LOGAN — A few months ago Elder Britten Schenk, a missionary for The Church of Jesus Christ of Latter-day Saints, was hit by a bus while serving in Brazil and suffered severe injuries. The doctors there never expected him to recover.
But less than five months later, doctors are calling his case a miracle.
On March 16, Elder Schenk was hit by a bus as he started across a street in Sao Paulo. He suffered traumatic brain damage, and his parents expected the worst when they arrived a few days later.
"They had told us that there had been no blood or oxygen supply to his brain, so we were going to the hospital to tell him goodbye," Britten's mother, Karla Schenk, said with tears in her eyes.
The neurosurgeon handling Schenk's case told them things had changed. He told them he thought their son would survive, but that it was not necessarily a good thing. Doctors in Brazil didn’t give him much of a chance of any type of recovery.
The couple found comfort in their faith. "We just had the feeling that he was going to be OK. Even when they gave us the bad news, it was OK," said Steve Schenk, Britten's father.
Britten Schenk was in a medically induced coma to help reduce the swelling in his brain. The first few weeks in the hospital he was fighting infections and pneumonia. After four weeks in the hospital in Brazil, he was transferred to University Hospital in Salt Lake City. He spent seven weeks at the U., where he had to relearn everything.
Britten now works with speech pathologist Kathy Gantz at Intermountain Regional Hospital in Logan and has daily physical therapy sessions with Nick Smith at Sports Academy.
"I can walk pretty much normal now. I can talk really good," Britten said.
His parents, who live in Hyde Park, have shared emails with his Brazilian neurosurgeon. "He told us they continue to talk about Britten every day, and his recovery, and he said, ‘We truly witnessed a miracle,'" Karla Schenk said.
When Britten was injured, the Schenks started a blog. Soon, hundreds and hundreds offered support. The blog was a way to communicate with family. The Schenks found great comfort from perfect strangers.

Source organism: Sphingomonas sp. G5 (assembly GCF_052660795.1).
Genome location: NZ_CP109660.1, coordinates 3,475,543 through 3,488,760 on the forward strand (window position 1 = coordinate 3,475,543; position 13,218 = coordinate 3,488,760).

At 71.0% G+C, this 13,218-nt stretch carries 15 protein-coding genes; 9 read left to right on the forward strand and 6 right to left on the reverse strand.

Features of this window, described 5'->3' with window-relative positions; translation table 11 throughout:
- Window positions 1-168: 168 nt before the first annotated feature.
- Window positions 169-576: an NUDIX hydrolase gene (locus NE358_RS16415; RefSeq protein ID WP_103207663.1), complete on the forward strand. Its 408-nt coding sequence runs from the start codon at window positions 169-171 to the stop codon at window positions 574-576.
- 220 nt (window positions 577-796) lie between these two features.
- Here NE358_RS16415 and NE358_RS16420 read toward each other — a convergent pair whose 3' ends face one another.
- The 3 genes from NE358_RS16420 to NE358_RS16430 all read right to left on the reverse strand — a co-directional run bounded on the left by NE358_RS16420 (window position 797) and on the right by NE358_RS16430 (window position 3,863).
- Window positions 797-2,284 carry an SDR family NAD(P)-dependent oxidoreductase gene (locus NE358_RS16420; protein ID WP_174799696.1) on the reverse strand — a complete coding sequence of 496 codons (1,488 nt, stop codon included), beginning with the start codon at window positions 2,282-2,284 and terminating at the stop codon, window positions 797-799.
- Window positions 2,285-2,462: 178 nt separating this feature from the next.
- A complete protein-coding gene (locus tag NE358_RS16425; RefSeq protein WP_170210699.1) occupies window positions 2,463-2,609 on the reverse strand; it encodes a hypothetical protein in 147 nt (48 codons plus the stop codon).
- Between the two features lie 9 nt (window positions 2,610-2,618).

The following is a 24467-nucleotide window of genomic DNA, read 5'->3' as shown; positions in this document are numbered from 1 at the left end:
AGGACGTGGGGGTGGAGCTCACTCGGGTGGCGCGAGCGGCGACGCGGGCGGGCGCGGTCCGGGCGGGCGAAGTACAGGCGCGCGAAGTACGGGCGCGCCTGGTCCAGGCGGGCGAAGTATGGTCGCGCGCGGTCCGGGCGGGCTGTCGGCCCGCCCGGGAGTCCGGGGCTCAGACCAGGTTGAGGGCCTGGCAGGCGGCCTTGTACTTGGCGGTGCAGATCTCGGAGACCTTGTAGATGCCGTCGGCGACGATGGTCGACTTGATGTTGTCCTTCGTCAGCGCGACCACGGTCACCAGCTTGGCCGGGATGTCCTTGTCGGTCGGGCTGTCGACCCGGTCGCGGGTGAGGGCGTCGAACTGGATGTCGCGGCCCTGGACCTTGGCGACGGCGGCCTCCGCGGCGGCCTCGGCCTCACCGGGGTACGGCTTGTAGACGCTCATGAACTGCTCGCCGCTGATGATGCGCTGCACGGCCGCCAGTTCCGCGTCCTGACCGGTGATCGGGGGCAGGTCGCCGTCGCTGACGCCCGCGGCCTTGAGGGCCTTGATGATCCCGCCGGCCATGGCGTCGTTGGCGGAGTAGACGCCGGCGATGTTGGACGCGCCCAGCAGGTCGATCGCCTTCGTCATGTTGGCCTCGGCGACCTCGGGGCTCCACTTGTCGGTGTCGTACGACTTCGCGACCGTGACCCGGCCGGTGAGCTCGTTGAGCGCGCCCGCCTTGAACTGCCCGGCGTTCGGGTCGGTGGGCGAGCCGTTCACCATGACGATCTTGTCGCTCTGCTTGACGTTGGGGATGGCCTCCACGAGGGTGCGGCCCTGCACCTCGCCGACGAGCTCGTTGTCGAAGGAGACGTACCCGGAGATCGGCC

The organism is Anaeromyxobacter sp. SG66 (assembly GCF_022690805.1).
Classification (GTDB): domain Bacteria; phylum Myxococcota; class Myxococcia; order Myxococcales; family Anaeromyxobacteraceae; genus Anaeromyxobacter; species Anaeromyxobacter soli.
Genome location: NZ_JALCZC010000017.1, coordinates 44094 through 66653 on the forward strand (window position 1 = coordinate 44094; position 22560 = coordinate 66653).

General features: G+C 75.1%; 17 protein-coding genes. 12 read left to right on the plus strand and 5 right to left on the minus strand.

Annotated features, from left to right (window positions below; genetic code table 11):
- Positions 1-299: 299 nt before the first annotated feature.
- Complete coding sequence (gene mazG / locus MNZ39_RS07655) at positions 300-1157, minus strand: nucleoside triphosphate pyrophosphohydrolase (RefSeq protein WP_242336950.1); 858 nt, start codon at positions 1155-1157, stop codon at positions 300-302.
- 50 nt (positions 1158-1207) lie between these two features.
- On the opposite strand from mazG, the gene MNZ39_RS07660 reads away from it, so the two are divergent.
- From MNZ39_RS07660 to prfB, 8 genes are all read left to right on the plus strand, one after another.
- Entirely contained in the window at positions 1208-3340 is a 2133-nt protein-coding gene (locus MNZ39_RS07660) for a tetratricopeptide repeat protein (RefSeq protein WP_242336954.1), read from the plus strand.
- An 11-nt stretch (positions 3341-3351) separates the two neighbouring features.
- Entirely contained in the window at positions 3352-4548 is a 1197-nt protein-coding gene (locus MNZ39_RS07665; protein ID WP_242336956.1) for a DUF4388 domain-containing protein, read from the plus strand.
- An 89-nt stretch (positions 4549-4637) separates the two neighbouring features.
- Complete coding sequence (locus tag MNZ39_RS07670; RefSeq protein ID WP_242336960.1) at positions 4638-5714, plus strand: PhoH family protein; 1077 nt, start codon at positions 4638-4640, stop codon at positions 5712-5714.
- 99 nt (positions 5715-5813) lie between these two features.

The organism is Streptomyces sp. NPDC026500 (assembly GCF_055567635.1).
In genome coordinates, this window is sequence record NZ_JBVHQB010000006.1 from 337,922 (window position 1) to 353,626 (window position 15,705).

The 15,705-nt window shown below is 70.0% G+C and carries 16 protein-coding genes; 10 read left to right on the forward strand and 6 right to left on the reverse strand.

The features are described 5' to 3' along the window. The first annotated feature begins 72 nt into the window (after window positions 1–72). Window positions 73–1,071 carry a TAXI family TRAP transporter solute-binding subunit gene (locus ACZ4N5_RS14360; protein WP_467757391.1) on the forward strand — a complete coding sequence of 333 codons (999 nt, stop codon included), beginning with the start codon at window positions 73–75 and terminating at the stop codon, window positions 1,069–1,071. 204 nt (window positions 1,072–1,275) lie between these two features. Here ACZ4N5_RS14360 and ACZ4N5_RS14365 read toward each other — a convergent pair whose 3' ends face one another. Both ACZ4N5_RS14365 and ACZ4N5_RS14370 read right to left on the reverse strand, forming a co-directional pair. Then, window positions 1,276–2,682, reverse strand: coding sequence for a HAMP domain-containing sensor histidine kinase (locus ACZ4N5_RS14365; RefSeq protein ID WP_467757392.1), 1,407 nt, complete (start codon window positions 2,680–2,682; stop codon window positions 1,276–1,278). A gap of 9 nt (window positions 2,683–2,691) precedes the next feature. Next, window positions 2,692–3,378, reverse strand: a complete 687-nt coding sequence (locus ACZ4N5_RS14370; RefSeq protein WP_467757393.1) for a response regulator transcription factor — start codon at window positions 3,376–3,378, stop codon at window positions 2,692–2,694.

“There were many days that we sat in the hospital discouraged, and when we could look at the blog and read the testimonies, it just gave us such strength, that we can get through this,” she said.
"It's been very positive," Steve Schenk said. "Comments on the blog from people that we don't have a clue who they are, but they're friends now," he said with a smile.
The blog also helped Britten. He's had some frustrating times with his recovery, but people’s thoughts and prayers, he said, have really helped him.
"I was so thankful for all those people who have helped me, and they were praying for me and hoping that I would get better and better," Britten said.
Britten's eyesight was damaged in the accident, and it may take a year or two before he returns to college.
Before his mission, he had taken classes in pre-med/pre-dental. Going back to school will be difficult. “I’m not sure he’ll be able to go into the medical field like he had planned on, but I know whatever he does, it will be great,” his mother said.
He doesn't know what he'll study, but there is one thing he is sure of. "I still want to do stuff that I'll be able to help other people too," Britten said.
His insurance covered only 20 out-patient therapy visits, and he will need therapy every day for another one to two years, his mother said.
While he continues to improve in his therapy, Britten's extended family is having a fundraiser on Aug. 18 to help pay for future medical costs. Britten's Run is a 5K or one-mile Run/Walk benefit will be held at Heritage Park on 2456 S. 800 West in Nibley. For more information, visit brittensrun.com.
His recovery will be long, and several surgeries are on the horizon, but Britten’s mother said he “will make a full recovery. We have no doubt. It’s just going to take time.”
Copyright 2016, Deseret News Publishing Company